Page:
Home' Afloat : AFLOAT April 2015 Contents 32 AFLOAT.com.au April 2015
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engine. Often the carburettor would be
checked and tickled. Failing all that,
some petrol would be poured down the
twin cylinders. Eventually in desperation
and as our curses flew to the winds, the
advance and retard disc would be twiddled
on the magneto.
This was our most dangerous trick and
usually ended in pain. Then the Aisla Craig
would get her own back on her assailants
by misfiring and kicking the starting handle
and whoever or whatever was attached to it.
But the engine’s 30-year age was testament
to the fact that mishaps were quite rare at
sea. I think the Aisla Craig realised that
stubbornness at sea could lead to a watery
grave so she was generally well behaved.
The Clyno felt as old as one of those
ancient longships because she kept us
busy with repairs which I did more and
more as I grew older. There was always
another copper nail with its head broken
off to be riveted. The stern gland often
required re-packing with coils of oiled flax.
The liberal coating of tar inside and out
was essential in sealing cracked planking
that would bend alarmingly under my boot
at sea when I pushed hard to haul a creel.
Some outspoken critics of the Clyno had
my motorbike at 3am without needing my
lights on; while often sobering up from the
pub a few hours before.
Out at sea our catch was lobsters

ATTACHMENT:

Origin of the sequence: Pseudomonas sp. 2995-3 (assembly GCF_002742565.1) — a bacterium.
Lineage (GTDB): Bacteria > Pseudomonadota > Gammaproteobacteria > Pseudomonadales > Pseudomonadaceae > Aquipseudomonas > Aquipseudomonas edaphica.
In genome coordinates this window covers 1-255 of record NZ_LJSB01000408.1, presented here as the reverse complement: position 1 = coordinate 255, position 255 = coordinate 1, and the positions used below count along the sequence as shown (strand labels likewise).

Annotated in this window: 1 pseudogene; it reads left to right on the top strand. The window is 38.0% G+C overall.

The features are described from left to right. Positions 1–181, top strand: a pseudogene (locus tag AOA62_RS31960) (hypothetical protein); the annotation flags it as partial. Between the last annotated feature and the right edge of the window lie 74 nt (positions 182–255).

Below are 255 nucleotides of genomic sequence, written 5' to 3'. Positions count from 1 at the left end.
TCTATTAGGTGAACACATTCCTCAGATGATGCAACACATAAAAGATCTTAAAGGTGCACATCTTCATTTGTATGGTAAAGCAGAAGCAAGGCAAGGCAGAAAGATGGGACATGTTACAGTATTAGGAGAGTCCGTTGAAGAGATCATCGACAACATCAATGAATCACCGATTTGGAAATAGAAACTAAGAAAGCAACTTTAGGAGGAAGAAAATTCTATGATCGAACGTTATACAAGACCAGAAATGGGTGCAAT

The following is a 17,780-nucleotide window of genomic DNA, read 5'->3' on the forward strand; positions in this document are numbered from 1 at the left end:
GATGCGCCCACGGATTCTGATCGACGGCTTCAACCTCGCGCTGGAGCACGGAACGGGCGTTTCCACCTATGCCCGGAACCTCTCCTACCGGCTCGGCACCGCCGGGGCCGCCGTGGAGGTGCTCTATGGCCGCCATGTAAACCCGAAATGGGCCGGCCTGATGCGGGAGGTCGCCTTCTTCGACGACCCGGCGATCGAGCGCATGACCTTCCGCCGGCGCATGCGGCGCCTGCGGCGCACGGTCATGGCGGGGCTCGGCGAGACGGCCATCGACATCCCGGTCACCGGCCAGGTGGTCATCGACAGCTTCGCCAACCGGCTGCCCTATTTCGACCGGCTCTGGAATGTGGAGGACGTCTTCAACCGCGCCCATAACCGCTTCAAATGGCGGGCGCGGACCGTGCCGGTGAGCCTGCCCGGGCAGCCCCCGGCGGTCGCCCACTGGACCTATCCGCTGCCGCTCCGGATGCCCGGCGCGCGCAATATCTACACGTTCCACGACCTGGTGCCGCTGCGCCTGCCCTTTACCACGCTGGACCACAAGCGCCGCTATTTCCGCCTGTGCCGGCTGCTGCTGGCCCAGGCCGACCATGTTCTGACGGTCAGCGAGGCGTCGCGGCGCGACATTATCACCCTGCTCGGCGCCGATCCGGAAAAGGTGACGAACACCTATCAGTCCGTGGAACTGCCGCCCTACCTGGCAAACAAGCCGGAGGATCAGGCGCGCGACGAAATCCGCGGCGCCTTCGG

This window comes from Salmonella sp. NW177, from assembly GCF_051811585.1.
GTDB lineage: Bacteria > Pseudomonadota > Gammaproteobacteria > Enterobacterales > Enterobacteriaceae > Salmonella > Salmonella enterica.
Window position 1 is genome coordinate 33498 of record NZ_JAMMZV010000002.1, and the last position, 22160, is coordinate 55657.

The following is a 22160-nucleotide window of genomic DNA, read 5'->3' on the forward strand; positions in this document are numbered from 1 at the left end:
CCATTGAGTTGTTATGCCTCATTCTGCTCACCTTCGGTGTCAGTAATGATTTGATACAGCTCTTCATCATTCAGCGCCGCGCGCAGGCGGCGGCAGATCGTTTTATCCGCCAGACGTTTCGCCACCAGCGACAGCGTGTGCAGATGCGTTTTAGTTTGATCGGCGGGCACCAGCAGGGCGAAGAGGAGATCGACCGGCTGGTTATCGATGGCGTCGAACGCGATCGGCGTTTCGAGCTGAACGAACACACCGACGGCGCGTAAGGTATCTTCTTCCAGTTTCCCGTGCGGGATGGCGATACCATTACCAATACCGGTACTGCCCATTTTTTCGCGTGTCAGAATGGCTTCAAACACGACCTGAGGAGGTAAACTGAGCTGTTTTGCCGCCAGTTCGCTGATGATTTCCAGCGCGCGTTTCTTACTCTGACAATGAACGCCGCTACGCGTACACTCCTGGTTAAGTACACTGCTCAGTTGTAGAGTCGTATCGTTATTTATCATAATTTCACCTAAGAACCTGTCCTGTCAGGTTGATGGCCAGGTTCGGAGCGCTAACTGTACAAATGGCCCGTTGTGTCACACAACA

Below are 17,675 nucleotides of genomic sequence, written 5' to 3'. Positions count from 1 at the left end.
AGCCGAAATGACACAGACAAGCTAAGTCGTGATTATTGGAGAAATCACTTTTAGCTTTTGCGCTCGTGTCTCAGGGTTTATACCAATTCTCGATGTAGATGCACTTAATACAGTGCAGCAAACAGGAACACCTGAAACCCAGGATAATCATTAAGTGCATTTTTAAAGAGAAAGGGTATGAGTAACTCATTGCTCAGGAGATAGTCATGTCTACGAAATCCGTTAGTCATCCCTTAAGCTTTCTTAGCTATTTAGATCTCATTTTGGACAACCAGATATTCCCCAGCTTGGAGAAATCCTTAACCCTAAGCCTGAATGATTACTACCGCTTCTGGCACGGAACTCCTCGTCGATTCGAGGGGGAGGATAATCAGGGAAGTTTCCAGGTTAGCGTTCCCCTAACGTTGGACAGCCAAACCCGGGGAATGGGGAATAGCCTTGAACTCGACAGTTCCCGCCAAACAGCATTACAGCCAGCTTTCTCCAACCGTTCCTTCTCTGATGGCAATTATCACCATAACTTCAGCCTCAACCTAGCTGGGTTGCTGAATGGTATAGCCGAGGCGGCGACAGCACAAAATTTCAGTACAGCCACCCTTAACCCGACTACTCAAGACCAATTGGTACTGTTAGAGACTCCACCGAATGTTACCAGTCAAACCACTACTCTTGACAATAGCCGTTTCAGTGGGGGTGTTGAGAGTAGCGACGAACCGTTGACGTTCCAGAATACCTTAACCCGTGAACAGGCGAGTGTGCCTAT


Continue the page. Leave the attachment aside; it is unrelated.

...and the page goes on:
and crabs, with hand-lining for white fish
later in the season. Our 50-60 lobsters
pots would be shot in places best suited
for the time of the season and hauled
daily. Hauling was done by hand and
backbreaking work which strengthened
muscles throughout my teenage years
and gave me an iron grip handshake. But
the lacerations from baiting the creels
and rope burns took their toll in the early
season until my hands hardened by June.
Gloves slowed the intricate tying of the
creels and also led to skin diseases, as
uncle Wullie suffered from throughout
entire his fishing career.
At sea we’d spend the day going
between creel lines, moving some that
weren’t fishing well, repairing damaged
netting and sorting out the catch. Wullie
steered and I was the deckhand, so did
all the creel work. The lobsters were
dangerous to handle and when I was
growing up, a deckhand had lost a finger.
been heard to say that tar was the only
thing holding her together! But she made
up for those misdemeanours by having
good sea keeping qualities and rarely did
a wave come aboard.
Our inshore fishing grounds ran to
the towering cliffs of Dunnet Head, just
opposite the Old Man of Hoy in Orkney
and then bordered to the east by the
tide race named the Merry Men of Mey, a
maelstrom so fierce that fellow Scotsman
Robert Louis Stevenson was moved to
write a story using its name.
His family had built our local
lighthouse but RLS’s time had been brief
on our seaboard, a place he described
with disdain as being a “very grey coast”.
The beginning of our season would see
us leave the tidal harbour with boat loads
of lobster pots. With a 15-20ft range and
fast flowing currents, the tides ruled our
So during the season that ran until
October we would put to sea at all hours.
In the high latitudes daylight never really
ceases during most of the summer, so
some days I’d drive across the moors on
Over-fishing led to the demise of the
industry. Opportune is only one of the two
remaining seine-netters from the port of
Wick in the county of Caithness.
Square stern and clinker build became the
design of inshore vessels from the 1960s
onwards, as seen her by this creelboat
launching in Wick harbour in 2014.
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